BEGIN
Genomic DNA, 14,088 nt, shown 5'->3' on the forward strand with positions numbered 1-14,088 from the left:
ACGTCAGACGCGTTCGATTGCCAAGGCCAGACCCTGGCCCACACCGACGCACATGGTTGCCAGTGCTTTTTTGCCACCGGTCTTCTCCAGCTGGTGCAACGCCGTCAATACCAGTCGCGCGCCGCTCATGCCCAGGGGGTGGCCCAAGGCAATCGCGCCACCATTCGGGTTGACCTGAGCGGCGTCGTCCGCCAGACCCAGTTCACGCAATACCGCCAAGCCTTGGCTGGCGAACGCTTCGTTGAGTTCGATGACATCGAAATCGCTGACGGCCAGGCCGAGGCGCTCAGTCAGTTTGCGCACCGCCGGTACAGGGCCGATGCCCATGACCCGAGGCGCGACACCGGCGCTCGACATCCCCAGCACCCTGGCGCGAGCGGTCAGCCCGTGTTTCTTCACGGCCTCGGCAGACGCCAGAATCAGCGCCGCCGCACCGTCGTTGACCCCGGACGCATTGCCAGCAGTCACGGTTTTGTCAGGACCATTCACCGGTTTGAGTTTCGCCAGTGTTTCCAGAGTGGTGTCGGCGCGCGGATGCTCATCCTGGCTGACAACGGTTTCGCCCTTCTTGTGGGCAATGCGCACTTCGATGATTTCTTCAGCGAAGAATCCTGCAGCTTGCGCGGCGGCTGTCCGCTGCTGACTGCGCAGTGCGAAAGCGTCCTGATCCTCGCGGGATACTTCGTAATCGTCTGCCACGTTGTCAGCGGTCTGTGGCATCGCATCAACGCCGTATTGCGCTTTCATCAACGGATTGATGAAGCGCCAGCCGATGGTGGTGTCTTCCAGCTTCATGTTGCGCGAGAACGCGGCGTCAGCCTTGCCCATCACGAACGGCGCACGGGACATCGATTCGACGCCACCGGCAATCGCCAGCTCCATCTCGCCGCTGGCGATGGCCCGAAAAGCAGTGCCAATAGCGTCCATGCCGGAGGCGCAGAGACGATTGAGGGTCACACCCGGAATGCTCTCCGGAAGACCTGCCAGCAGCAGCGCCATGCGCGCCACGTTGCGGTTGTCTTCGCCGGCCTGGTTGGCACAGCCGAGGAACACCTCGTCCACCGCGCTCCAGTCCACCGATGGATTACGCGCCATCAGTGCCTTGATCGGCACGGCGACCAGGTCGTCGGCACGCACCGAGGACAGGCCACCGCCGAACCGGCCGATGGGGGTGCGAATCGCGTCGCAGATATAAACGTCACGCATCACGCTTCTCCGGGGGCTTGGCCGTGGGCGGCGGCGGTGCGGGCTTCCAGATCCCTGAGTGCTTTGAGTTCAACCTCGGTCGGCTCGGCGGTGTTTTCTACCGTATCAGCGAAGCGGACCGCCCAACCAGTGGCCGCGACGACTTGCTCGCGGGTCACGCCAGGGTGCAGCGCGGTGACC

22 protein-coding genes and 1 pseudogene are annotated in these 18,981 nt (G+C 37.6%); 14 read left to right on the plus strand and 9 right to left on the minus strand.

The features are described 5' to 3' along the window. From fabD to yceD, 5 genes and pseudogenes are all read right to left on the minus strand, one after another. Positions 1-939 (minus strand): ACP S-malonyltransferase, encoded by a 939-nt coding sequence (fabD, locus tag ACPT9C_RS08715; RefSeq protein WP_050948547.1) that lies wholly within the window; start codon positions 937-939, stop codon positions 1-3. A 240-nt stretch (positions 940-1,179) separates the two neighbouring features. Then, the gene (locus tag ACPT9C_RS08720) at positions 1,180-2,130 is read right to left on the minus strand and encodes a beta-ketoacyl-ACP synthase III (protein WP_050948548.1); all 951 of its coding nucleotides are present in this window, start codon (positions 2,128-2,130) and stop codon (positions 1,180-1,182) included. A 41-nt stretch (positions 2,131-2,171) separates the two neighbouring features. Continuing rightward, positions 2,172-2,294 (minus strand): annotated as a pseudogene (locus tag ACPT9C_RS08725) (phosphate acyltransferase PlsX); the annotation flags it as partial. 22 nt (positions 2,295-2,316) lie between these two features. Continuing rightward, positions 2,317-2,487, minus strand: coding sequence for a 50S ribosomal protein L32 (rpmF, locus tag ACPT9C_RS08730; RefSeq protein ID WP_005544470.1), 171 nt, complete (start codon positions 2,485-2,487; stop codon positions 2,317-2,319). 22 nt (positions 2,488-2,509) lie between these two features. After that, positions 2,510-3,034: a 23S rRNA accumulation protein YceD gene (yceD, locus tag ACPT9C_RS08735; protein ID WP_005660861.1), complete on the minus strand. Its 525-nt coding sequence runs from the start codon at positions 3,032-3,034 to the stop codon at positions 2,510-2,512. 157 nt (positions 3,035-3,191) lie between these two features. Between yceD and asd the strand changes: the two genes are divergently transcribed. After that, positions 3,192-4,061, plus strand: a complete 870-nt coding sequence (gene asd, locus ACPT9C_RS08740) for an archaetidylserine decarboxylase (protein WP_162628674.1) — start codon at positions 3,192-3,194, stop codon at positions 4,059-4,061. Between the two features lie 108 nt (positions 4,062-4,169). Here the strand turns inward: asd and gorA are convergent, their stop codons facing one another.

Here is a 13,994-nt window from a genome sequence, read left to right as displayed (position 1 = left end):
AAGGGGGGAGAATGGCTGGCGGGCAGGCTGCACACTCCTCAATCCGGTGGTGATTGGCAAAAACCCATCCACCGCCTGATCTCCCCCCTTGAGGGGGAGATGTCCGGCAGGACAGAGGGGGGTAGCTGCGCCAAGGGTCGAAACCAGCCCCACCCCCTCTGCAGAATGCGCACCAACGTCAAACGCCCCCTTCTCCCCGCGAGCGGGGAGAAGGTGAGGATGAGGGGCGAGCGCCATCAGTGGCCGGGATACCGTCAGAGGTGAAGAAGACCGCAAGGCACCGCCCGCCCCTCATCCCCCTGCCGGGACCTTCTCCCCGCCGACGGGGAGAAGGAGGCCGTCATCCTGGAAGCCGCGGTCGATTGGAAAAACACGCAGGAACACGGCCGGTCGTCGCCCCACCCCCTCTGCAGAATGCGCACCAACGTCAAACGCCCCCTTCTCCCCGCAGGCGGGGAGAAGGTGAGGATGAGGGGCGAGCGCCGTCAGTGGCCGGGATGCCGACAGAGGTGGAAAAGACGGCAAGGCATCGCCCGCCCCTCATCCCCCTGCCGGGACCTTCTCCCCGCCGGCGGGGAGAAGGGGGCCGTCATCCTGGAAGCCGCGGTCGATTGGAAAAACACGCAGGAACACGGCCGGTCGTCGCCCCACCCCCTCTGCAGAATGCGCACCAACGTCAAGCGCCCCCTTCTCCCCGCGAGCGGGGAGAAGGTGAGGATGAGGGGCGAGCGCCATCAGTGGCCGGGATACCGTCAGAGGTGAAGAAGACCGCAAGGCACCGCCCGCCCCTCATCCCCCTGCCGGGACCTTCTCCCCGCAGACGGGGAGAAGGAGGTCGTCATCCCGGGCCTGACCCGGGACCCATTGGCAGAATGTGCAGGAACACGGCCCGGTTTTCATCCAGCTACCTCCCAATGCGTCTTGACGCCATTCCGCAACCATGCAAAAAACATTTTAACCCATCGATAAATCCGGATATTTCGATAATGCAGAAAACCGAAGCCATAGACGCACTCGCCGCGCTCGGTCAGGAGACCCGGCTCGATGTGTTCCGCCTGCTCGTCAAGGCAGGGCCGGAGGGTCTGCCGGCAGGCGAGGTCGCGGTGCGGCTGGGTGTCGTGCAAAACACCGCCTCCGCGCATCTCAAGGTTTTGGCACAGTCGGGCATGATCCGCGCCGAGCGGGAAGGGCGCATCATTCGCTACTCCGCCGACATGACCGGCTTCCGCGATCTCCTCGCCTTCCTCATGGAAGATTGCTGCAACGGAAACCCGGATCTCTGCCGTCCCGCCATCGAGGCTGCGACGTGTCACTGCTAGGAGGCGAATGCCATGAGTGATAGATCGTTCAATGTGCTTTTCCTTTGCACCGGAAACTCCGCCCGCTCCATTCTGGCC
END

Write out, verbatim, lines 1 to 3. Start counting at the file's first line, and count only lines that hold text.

Genomic DNA, 14,088 nt, shown 5'->3' on the forward strand with positions numbered 1-14,088 from the left:
ACGTCAGACGCGTTCGATTGCCAAGGCCAGACCCTGGCCCACACCGACGCACATGGTTGCCAGTGCTTTTTTGCCACCGGTCTTCTCCAGCTGGTGCAACGCCGTCAATACCAGTCGCGCGCCGCTCATGCCCAGGGGGTGGCCCAAGGCAATCGCGCCACCATTCGGGTTGACCTGAGCGGCGTCGTCCGCCAGACCCAGTTCACGCAATACCGCCAAGCCTTGGCTGGCGAACGCTTCGTTGAGTTCGATGACATCGAAATCGCTGACGGCCAGGCCGAGGCGCTCAGTCAGTTTGCGCACCGCCGGTACAGGGCCGATGCCCATGACCCGAGGCGCGACACCGGCGCTCGACATCCCCAGCACCCTGGCGCGAGCGGTCAGCCCGTGTTTCTTCACGGCCTCGGCAGACGCCAGAATCAGCGCCGCCGCACCGTCGTTGACCCCGGACGCATTGCCAGCAGTCACGGTTTTGTCAGGACCATTCACCGGTTTGAGTTTCGCCAGTGTTTCCAGAGTGGTGTCGGCGCGCGGATGCTCATCCTGGCTGACAACGGTTTCGCCCTTCTTGTGGGCAATGCGCACTTCGATGATTTCTTCAGCGAAGAATCCTGCAGCTTGCGCGGCGGCTGTCCGCTGCTGACTGCGCAGTGCGAAAGCGTCCTGATCCTCGCGGGATACTTCGTAATCGTCTGCCACGTTGTCAGCGGTCTGTGGCATCGCATCAACGCCGTATTGCGCTTTCATCAACGGATTGATGAAGCGCCAGCCGATGGTGGTGTCTTCCAGCTTCATGTTGCGCGAGAACGCGGCGTCAGCCTTGCCCATCACGAACGGCGCACGGGACATCGATTCGACGCCACCGGCAATCGCCAGCTCCATCTCGCCGCTGGCGATGGCCCGAAAAGCAGTGCCAATAGCGTCCATGCCGGAGGCGCAGAGACGATTGAGGGTCACACCCGGAATGCTCTCCGGAAGACCTGCCAGCAGCAGCGCCATGCGCGCCACGTTGCGGTTGTCTTCGCCGGCCTGGTTGGCACAGCCGAGGAACACCTCGTCCACCGCGCTCCAGTCCACCGATGGATTACGCGCCATCAGTGCCTTGATCGGCACGGCGACCAGGTCGTCGGCACGCACCGAGGACAGGCCACCGCCGAACCGGCCGATGGGGGTGCGAATCGCGTCGCAGATATAAACGTCACGCATCACGCTTCTCCGGGGGCTTGGCCGTGGGCGGCGGCGGTGCGGGCTTCCAGATCCCTGAGTGCTTTGAGTTCAACCTCGGTCGGCTCGGCGGTGTTTTCTACCGTATCAGCGAAGCGGACCGCCCAACCAGTGGCCGCGACGACTTGCTCGCGGGTCACGCCAGGGTGCAGCGCGGTGACC

22 protein-coding genes and 1 pseudogene are annotated in these 18,981 nt (G+C 37.6%); 14 read left to right on the plus strand and 9 right to left on the minus strand.